Crystian Wiltshire, Keith McGill, Clyde Tyrone, Byron Coolie, Sidney Edwards (back)
Tyler Madden, Candice Handy, & Demi Handley in The Piano Lesson.
Photo courtesy Baron Kelly
The Piano Lesson
By August Wilson
Directed by Baron Kelly
Review by Keith Waits
Entire contents copyright © 2015 by Keith Waits. All rights reserved.
It wasn’t that long ago that I was bemoaning the fact that the only August Wilson plays I has seen produced in Louisville in the last 10 years were Actors Theatre productions cast out of Chicago. Excellent as they both were, I wondered if a purely local production was possible.
As if to answer the challenge, Baron Kelly’s production of Wilson’s Pulitzer-Prize-winning The Piano Lesson at the University of Louisville has arrived. Of course, the importance of bringing Wilson’s work to the stage is obvious, for he is not simply the most important African American playwright in American theatre, he is one of the best modern American playwrights – period. The insidious qualifier is wholly unnecessary, except that his Pittsburgh Cycle is perhaps the most crucial theatrical expression of the Black experience in 20th century America.
The story is of siblings Berniece (Candice Handy) and Boy Willie (Tyler Madden) and the deep conflict over a piano that is perhaps the single most important family heirloom. It is no ordinary piano, but a piece inextricably tied to family history and just might be haunted. Willie wants to sell the ornate, hand-carved piece to raise cash for property he wants to buy down south. As do all the plays in Wilson’s cycle, the setting is Pittsburgh, this time in 1937. Berniece is a widow who lives with her daughter, Maretha (Demi Handley) in the house of her uncle Doaker (Clyde Tyrone). Boy Willie is a larger-than-life character, full of braggadocio, arriving with his buddy Lymon (Byron Coolie), a truck full of watermelons to sell, and his eye on that piano.
The conflict is deceptively simple, but Wilson surrounds that struggle with a well-articulated shared history among these people, and a sure knowledge of what fears they confront. Berniece’s attachment to the piano, which she hasn’t played in years, shows she is stuck in the past. She is being courted by a kind man, Avery (Crystian Wiltshire), whose ambition to be a preacher with his own church is about to be realized, but she shies away from his marriage proposal. Her brother is far more pragmatic and lives so entirely in the moment; driven by passion and instinct, unafraid to take what he feels is rightfully his with little regard for the consequences.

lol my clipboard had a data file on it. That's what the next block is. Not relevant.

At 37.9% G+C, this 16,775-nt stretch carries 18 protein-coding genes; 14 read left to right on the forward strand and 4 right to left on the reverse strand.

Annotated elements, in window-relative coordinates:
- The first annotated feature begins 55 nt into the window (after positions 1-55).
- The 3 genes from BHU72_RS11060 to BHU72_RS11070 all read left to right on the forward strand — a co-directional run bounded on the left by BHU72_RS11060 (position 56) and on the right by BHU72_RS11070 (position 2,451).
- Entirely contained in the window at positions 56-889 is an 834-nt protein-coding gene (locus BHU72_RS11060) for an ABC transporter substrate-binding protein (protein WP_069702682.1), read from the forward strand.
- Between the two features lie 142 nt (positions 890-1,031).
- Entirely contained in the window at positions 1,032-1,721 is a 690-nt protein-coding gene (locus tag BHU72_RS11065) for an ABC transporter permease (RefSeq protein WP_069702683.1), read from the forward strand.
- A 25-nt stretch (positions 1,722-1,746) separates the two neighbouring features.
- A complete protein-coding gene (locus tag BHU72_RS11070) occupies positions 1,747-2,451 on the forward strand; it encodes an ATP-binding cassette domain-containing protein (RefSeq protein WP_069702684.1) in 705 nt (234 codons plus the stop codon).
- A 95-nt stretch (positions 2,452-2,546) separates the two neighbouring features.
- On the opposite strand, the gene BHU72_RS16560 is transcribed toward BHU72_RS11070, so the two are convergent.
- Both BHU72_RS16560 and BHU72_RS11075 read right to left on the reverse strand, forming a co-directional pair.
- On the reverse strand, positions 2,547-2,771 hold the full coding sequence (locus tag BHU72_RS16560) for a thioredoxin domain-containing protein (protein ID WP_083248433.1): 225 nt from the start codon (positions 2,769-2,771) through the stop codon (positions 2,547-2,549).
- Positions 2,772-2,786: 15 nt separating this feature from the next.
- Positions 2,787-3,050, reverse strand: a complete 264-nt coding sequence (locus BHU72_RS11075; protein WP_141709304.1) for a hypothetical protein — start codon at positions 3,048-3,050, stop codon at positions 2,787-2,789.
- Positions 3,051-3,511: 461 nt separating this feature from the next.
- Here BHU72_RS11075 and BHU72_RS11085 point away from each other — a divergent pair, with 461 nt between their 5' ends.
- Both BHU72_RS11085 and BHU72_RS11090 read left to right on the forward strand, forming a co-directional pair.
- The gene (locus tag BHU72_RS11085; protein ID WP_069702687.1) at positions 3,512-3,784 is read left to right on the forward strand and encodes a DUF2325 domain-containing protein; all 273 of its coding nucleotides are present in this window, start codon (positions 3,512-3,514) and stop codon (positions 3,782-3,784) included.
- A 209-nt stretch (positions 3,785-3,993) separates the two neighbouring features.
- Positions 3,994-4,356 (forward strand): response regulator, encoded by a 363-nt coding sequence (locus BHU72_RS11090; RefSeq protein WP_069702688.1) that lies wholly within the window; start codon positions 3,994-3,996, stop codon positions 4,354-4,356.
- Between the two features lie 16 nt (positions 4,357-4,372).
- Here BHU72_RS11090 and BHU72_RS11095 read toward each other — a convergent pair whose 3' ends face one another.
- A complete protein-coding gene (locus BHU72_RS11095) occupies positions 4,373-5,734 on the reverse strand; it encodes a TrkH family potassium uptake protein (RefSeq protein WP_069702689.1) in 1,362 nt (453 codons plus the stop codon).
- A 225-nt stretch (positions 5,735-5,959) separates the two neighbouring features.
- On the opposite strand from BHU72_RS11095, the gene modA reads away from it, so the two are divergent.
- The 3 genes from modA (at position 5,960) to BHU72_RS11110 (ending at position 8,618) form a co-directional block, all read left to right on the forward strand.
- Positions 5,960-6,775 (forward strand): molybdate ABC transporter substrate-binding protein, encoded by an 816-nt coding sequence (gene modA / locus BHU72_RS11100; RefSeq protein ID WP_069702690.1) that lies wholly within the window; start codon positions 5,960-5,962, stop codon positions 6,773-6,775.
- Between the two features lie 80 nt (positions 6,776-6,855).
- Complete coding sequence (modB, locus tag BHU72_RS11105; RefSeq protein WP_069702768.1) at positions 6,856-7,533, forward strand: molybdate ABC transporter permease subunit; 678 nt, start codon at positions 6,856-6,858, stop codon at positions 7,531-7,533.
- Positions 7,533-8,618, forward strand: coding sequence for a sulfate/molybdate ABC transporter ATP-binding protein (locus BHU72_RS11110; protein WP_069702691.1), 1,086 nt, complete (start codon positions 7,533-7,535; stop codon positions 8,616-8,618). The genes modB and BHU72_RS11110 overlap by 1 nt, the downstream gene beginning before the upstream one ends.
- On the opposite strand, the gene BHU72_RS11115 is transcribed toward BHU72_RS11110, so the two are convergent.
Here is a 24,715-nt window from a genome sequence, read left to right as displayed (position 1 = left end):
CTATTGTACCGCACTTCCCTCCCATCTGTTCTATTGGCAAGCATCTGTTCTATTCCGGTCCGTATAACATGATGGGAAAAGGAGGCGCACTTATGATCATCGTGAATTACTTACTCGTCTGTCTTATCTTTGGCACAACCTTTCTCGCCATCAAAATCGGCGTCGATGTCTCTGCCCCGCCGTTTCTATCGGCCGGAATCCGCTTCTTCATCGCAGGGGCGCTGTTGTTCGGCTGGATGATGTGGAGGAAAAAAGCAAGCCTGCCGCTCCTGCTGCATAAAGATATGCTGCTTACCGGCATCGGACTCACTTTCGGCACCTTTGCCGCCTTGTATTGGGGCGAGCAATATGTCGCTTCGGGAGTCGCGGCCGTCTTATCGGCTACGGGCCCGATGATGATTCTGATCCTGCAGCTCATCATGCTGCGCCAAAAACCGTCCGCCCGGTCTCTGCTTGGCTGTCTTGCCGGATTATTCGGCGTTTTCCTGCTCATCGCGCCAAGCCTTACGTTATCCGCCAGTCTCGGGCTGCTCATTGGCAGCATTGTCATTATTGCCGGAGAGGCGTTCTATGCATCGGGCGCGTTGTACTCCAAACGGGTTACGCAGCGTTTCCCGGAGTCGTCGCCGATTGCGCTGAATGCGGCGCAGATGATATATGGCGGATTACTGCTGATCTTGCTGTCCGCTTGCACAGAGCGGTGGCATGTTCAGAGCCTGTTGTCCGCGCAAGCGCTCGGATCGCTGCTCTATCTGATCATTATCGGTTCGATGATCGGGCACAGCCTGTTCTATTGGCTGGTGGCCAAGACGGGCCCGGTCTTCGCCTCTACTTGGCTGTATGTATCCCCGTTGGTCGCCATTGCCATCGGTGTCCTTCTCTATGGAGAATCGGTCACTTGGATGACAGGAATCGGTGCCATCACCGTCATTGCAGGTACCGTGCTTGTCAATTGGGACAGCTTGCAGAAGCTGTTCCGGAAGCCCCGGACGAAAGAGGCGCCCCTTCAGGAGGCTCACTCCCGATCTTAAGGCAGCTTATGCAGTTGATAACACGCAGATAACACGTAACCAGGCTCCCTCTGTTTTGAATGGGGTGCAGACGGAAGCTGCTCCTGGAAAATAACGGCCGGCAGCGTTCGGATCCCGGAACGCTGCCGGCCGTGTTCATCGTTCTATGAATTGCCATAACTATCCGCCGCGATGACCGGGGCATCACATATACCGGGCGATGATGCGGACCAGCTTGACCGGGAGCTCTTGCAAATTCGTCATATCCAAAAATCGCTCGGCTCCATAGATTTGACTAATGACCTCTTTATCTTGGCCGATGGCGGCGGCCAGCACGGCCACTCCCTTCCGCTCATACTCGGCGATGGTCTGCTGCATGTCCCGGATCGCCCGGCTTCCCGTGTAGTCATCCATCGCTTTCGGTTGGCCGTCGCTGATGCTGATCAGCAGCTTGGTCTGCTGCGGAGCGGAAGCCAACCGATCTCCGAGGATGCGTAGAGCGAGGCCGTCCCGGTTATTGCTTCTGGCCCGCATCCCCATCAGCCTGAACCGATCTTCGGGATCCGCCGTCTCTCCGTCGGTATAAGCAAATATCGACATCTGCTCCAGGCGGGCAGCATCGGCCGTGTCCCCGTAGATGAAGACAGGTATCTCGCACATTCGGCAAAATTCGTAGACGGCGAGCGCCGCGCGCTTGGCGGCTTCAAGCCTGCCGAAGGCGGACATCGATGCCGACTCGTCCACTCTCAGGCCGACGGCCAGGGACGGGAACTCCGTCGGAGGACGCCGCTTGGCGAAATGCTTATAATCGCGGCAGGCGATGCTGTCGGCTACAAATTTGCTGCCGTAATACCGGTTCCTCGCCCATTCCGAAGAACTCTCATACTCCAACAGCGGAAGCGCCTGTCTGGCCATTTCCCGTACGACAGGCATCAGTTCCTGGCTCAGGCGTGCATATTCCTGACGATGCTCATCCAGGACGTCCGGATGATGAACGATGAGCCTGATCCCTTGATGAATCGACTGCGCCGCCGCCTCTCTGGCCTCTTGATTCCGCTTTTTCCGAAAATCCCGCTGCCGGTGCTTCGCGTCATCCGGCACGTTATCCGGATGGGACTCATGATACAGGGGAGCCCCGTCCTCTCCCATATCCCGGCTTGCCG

Things come to an elemental and supernatural confrontation that is feverish in its intensity, and there is an overwrought note in the key performance of Tyler Madden as Boy Willie as well. This is certainly a role designed to dominate, and I have no doubt that Samuel L. Jackson and Charles S. Dutton were anything but shrinking violets in the role, but while Mr. Madden’s ferocious attack on the character is impressive for its energy and commitment, hitting the stage full steam leaves the character with nowhere to develop, and the loudmouth Boy Willie became grating.
Candice Handy, in her thesis role for U of L, does more subtle work with the wary Berniece, and the contrast to Mr. Madden is effective in reinforcing the separation between the two. Byron Coolie is also fairly beguiling as Lymon, adopting a more laid-back presence as Boy Willie’s partner. He delivered small punctuating moments early on, when Lymon is pure support and handles himself very well when the character is given the focus in unexpected ways. Crystian Wiltshire does not let Avery pass unnoticed, investing the earnest minister with the building passion and callback cadence required without ever overdoing it. Demi Handley is charming but never precocious as Maretha, and Sidney Edwards provides a funny turn as Boy Willie’s attempted one-night stand.
This is a production of the African American Theatre Program, and cast mostly with students, but director Baron Kelly has recruited two savvy veterans in Clyde Tyrone as Doaker and Keith McGill as Wining Boy, his brother and a troubled soul who drinks and gambles too much. Both are solid and authoritative presences who do meticulous character work, and it is a credit to the production that the whole enterprise plays as a worthwhile production that does full justice to an important play and never an academic exercise. There is blood pumping through Wilson’s dialogue, and The Piano Lesson is here brought to life with skill and intelligence.
The Piano Lesson
November, 18-22 @ 8:00pm
November 21 @ 2:00pm
Tickets are $15 for general admission, $12 for faculty, alumni, seniors and non-UofL students and $8 for UofL students. Season tickets are $60. To order tickets or for more information, call the box office at (502) 852-6814 or visit www.louisville.edu/theatrearts.
African American Theatre Program
University of Louisville Theatre Arts
U of L Playhouse
1911 South Third Street
Louisville, Kentucky 40217
Keith Waits is a native of Louisville who works at Louisville Visual Art during the days, including being one of the hosts of PUBLIC on ARTxFM, but spends most of his evenings indulging his taste for theatre, music and visual arts. His work has appeared in Pure Uncut Candy, TheatreLouisville, and Louisville Mojo. He is now Managing Editor for Arts-Louisville.com.